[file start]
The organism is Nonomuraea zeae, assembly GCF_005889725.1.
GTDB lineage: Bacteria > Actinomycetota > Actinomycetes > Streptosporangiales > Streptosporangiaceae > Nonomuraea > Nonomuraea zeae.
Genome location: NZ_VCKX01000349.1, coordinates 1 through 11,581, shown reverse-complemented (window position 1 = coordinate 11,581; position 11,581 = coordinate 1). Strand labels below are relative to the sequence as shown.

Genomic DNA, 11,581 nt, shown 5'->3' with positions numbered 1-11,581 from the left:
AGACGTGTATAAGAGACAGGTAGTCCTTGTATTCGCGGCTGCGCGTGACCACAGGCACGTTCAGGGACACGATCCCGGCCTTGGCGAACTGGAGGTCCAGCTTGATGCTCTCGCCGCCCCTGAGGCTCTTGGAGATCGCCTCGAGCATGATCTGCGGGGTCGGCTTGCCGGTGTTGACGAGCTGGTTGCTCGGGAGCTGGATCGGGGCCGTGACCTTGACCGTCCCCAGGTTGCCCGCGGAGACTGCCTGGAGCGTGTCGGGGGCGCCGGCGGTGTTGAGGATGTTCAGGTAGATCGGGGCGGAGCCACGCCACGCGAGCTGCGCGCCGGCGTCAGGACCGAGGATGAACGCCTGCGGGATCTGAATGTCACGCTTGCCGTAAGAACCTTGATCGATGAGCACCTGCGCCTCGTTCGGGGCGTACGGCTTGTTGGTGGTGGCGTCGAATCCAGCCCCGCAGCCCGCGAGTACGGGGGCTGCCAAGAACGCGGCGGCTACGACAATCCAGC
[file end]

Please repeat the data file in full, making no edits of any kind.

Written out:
The organism is Nonomuraea zeae, assembly GCF_005889725.1.
GTDB lineage: Bacteria > Actinomycetota > Actinomycetes > Streptosporangiales > Streptosporangiaceae > Nonomuraea > Nonomuraea zeae.
Genome location: NZ_VCKX01000349.1, coordinates 1 through 11,581, shown reverse-complemented (window position 1 = coordinate 11,581; position 11,581 = coordinate 1). Strand labels below are relative to the sequence as shown.

Genomic DNA, 11,581 nt, shown 5'->3' with positions numbered 1-11,581 from the left:
AGACGTGTATAAGAGACAGGTAGTCCTTGTATTCGCGGCTGCGCGTGACCACAGGCACGTTCAGGGACACGATCCCGGCCTTGGCGAACTGGAGGTCCAGCTTGATGCTCTCGCCGCCCCTGAGGCTCTTGGAGATCGCCTCGAGCATGATCTGCGGGGTCGGCTTGCCGGTGTTGACGAGCTGGTTGCTCGGGAGCTGGATCGGGGCCGTGACCTTGACCGTCCCCAGGTTGCCCGCGGAGACTGCCTGGAGCGTGTCGGGGGCGCCGGCGGTGTTGAGGATGTTCAGGTAGATCGGGGCGGAGCCACGCCACGCGAGCTGCGCGCCGGCGTCAGGACCGAGGATGAACGCCTGCGGGATCTGAATGTCACGCTTGCCGTAAGAACCTTGATCGATGAGCACCTGCGCCTCGTTCGGGGCGTACGGCTTGTTGGTGGTGGCGTCGAATCCAGCCCCGCAGCCCGCGAGTACGGGGGCTGCCAAGAACGCGGCGGCTACGACAATCCAGC